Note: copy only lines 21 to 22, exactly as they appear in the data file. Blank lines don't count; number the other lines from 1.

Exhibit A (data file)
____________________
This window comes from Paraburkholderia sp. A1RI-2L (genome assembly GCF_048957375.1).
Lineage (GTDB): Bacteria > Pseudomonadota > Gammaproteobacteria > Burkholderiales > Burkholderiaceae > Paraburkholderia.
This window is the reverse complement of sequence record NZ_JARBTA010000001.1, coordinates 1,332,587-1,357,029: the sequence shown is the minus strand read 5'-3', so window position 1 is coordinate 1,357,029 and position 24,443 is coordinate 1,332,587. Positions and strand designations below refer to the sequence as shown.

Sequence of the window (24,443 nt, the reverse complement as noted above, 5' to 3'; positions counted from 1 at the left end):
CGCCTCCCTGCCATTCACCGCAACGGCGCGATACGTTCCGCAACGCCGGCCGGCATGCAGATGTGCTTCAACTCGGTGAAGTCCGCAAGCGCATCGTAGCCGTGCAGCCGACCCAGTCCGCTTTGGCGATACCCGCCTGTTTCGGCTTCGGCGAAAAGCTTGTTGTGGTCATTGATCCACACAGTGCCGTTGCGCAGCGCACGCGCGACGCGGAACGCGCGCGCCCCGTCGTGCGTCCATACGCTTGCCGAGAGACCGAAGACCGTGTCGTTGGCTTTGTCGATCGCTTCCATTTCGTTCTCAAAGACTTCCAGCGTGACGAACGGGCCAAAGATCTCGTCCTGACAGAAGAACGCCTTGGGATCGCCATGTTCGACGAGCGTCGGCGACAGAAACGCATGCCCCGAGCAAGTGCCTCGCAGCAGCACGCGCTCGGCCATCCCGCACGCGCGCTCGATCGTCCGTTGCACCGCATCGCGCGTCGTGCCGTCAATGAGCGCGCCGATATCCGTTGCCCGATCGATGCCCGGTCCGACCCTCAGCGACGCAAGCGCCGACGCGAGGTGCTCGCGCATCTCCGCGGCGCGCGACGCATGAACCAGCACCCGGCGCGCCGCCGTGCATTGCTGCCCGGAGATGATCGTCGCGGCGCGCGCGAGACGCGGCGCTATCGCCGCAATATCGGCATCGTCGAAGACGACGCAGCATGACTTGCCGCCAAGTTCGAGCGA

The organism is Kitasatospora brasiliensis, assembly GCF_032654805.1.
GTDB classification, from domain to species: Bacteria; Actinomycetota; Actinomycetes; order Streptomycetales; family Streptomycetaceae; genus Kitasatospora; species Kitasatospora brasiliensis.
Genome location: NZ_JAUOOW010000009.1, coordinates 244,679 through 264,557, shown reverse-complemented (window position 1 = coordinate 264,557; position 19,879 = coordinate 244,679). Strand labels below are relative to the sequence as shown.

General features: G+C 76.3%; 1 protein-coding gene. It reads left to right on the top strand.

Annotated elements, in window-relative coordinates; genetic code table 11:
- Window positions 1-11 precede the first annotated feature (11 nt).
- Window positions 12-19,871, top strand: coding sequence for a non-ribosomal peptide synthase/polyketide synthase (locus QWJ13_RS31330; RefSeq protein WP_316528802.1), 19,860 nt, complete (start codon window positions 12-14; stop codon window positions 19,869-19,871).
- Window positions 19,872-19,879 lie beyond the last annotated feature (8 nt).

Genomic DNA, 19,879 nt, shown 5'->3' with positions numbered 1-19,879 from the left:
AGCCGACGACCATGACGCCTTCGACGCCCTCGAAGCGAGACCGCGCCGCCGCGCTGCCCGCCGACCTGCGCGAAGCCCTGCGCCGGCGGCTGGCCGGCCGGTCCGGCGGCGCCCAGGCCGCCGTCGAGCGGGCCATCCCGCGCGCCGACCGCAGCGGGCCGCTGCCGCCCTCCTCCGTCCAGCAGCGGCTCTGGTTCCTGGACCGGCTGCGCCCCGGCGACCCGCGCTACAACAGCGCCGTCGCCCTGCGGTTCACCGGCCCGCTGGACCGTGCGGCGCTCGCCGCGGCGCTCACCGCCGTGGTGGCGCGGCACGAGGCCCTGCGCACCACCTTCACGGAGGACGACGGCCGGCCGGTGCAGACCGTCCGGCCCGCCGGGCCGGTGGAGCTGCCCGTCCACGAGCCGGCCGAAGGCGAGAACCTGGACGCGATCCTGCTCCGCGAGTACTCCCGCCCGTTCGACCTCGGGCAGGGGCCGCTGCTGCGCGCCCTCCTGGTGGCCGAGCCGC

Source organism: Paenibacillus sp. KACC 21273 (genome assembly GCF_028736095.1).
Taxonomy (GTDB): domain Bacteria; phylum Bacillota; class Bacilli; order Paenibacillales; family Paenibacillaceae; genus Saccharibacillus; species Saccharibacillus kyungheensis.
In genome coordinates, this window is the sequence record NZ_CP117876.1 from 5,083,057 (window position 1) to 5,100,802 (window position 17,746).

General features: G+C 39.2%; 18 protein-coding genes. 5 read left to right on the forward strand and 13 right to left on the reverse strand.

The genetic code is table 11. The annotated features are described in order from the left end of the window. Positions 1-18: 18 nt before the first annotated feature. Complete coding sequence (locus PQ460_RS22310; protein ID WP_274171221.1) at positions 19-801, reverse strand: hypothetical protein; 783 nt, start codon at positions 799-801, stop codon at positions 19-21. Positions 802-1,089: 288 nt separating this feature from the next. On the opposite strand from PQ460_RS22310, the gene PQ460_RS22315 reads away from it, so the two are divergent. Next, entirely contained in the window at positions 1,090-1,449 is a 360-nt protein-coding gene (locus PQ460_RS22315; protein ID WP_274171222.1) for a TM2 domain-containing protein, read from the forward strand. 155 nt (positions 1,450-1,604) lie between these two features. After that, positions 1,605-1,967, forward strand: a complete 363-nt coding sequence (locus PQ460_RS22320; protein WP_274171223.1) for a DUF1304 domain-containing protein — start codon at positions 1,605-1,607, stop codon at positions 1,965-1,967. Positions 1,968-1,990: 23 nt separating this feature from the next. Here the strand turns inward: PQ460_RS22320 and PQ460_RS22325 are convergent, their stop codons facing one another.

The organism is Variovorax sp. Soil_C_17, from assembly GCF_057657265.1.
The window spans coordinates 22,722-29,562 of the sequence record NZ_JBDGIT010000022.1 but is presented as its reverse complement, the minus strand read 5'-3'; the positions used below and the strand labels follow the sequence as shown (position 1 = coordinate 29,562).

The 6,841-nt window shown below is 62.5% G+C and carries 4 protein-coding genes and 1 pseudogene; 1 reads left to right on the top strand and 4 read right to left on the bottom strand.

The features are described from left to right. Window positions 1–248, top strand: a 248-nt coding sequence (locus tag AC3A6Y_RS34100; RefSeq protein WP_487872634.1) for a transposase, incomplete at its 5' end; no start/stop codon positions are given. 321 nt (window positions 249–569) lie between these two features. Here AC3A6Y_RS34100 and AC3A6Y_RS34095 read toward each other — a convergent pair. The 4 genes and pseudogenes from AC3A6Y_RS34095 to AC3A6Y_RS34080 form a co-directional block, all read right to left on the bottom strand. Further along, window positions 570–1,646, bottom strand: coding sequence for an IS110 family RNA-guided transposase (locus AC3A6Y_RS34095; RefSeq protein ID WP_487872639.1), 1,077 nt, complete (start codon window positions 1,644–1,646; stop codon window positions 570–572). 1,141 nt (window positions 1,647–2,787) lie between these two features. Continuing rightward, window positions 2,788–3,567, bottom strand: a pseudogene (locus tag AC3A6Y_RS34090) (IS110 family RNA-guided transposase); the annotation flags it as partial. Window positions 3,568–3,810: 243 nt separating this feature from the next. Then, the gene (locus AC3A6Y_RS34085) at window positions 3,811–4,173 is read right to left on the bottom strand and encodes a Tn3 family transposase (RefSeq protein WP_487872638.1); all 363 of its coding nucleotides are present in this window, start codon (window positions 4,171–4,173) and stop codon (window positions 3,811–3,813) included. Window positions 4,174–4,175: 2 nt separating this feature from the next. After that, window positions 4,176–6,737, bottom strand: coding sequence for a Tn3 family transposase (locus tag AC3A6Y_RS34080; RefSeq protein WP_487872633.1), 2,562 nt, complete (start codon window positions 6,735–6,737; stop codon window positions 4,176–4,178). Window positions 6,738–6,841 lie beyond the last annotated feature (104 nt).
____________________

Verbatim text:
The organism is Variovorax sp. Soil_C_17, from assembly GCF_057657265.1.
The window spans coordinates 22,722-29,562 of the sequence record NZ_JBDGIT010000022.1 but is presented as its reverse complement, the minus strand read 5'-3'; the positions used below and the strand labels follow the sequence as shown (position 1 = coordinate 29,562).